What I would suggest you do is two things: first of all, a very good carpet cleaning - maybe shampoo the carpets - and secondly, I would look to the air filter system that you have inside your house. Do you have a forced-air heating system? You have ducts?
MICKI: We have that.
TOM: You have ducts? OK.
MICKI: We do. We have ducts. We have gas.
TOM: OK, what you should probably have on that system is an electronic air cleaner. They are very, very efficient and far more efficient than the fiberglass filters and you will see a big difference in the amount of dirt and debris and dust that gets in the air of your house.
MICKI: OK. Is there anyone that can come in and check the air to make sure that, you know, there's not a problem with my air?
TOM: Well, an HVAC contractor can do that and I would definitely think about installing, though, a better air cleaner because most HVAC systems just have fiberglass filters.
TOM: You put an electronic air cleaner and a really good-quality one - like Aprilaire makes a good one that was ranked tops by Consumer Reports for many years - and that's going to make a big difference in the air quality in your house.
MICKI: OK. Well, thanks for that help and I will definitely look into that and see what I can do about it.
TOM: Good luck, Micki. Thanks so much for calling us at 888-MONEY-PIT.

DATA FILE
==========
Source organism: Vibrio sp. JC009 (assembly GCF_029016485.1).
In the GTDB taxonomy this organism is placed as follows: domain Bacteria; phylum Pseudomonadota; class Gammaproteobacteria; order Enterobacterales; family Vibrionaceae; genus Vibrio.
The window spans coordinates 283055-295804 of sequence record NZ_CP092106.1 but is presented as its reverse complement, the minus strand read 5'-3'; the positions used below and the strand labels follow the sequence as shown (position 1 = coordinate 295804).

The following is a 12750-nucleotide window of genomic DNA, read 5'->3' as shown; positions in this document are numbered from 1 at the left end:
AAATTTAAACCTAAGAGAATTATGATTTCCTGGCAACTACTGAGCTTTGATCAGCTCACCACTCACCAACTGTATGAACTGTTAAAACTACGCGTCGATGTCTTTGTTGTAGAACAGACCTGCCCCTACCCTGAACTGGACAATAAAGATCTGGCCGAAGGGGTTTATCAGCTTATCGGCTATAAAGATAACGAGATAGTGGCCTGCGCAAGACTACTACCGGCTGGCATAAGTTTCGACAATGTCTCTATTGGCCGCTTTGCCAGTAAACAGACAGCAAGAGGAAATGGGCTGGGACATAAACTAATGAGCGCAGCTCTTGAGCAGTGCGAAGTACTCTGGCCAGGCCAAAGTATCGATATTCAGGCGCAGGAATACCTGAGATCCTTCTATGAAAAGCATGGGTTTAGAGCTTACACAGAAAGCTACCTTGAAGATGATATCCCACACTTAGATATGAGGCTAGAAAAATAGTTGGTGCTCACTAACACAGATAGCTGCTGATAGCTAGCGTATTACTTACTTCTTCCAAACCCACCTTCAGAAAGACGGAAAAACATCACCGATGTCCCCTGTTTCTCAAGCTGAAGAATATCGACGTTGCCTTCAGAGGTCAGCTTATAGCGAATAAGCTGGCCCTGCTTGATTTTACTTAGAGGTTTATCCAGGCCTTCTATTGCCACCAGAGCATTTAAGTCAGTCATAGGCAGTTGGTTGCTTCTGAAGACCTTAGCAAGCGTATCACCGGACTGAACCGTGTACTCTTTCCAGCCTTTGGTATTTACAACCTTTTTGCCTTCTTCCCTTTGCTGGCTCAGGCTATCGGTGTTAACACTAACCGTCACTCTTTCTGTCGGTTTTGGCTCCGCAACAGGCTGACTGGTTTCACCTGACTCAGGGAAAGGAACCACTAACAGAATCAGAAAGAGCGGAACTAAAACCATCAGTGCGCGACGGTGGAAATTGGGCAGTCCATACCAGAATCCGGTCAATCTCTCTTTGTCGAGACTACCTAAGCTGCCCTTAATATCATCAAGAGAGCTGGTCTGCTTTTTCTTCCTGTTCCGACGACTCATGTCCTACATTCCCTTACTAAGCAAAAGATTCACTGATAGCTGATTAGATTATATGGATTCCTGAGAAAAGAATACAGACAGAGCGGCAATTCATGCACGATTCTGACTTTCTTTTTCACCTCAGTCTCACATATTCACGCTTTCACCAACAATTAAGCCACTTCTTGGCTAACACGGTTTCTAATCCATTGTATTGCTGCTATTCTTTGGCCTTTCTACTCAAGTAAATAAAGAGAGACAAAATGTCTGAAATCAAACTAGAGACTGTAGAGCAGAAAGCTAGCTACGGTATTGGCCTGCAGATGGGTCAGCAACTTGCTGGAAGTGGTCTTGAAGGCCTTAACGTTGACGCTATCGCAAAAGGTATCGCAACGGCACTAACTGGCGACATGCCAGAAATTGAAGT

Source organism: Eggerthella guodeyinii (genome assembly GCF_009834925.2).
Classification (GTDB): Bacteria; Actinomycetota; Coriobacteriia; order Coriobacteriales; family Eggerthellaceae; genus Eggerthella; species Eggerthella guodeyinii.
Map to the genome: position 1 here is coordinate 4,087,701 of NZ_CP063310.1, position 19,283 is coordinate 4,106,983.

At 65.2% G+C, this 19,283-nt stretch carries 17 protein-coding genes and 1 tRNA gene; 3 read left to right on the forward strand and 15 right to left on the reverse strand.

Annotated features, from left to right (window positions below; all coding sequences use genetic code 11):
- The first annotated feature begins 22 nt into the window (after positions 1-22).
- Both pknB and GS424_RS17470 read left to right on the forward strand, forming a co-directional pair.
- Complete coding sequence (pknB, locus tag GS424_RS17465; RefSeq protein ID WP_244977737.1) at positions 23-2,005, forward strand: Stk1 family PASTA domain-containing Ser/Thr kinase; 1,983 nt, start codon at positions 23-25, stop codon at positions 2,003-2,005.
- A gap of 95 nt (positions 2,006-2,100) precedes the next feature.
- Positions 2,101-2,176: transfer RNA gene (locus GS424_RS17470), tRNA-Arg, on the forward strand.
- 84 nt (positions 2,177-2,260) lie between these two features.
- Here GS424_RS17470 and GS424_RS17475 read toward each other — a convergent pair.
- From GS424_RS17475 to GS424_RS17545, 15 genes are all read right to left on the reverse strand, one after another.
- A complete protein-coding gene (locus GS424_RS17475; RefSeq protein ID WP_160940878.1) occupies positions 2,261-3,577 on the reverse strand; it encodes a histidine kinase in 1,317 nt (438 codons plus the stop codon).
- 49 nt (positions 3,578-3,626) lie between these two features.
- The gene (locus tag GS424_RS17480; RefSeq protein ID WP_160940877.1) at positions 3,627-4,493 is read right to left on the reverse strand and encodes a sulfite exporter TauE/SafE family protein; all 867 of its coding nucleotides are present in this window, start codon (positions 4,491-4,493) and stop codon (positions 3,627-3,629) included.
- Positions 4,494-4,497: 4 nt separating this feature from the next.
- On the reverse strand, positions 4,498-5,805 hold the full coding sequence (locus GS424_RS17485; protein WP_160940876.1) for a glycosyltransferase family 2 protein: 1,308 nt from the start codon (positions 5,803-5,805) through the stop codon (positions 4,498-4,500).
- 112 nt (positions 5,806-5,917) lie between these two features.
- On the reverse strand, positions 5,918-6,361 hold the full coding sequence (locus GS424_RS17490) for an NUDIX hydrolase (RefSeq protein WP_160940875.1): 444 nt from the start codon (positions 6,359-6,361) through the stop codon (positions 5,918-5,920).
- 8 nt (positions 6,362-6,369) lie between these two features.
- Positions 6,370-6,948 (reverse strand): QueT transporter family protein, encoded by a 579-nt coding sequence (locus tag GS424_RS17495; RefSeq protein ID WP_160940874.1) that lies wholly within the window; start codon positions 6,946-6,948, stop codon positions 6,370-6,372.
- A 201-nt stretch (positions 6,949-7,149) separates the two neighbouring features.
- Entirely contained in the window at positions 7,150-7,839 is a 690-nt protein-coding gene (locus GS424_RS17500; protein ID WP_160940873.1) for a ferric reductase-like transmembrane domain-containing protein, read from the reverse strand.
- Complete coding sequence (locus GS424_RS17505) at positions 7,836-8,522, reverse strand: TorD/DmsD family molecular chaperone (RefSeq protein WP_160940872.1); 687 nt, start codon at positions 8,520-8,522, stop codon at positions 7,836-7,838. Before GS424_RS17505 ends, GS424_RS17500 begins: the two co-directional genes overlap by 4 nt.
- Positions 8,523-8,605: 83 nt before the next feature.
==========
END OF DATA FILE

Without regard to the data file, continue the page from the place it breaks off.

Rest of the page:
LESLIE: You are tuned to The Money Pit Home Improvement Radio Show. Fall is here and we want to help keep you warm and keep those energy dollars in your pockets. So pick up the phone and give us a call and let us help you with all your fall repairs - 24 hours a day, 7 days a week at 1-888-MONEY-PIT.
TOM: 888-666-3974. Up next, would you like to keep those furry little critters out of your house this winter? We're talking about the mice. We're going to tell you how to do just that, after this.
[audio timestamp: 0:07:34.0]
ANNOUNCER: This portion of The Money Pit is brought to you by Ryobi, manufacturer of professional-feature power tools and accessories with an affordable price for the do-it-yourselfer. Ryobi Power Tools. Pro features. Affordable price. Available exclusively at The Home Depot. Now, here are Tom and Leslie.
TOM: Making good homes better. Welcome back to The Money Pit Home Improvement Radio Show. I'm Tom Kraeutler.
LESLIE: And I'm Leslie Segrete. And you should pick up the phone and give us a call right now at 1-888-MONEY-PIT, because one caller that we talk to on the air this hour is going to win a fall cleanup prize pack from our friends over at Ames True Temper. It is the perfect time of year to win this prize.
You are going to get three different rakes designed for different kinds of raking chores, including a shrub rake and all different kinds of things. It's really very helpful as those leaves start to fall from your trees around your yard. It's a prize worth nearly 50 bucks, so give us a call at 1-888-MONEY-PIT right now.
TOM: And remember, you must have a home improvement question and be willing to come on the air and ask us. That question might be: how do I stop rodents from joining me for the long, cold winter ahead inside my house?
There is a way to make your home a less welcoming place for rodents that might want to winter there. First, you want to avoid creating nesting sites at the foundation perimeter. So, we're talking about getting rid of those stacks of newspapers, cardboard boxes, firewood - both at the outside of your house and in places like your garage because those do create very welcoming, warm havens for the mice to exist.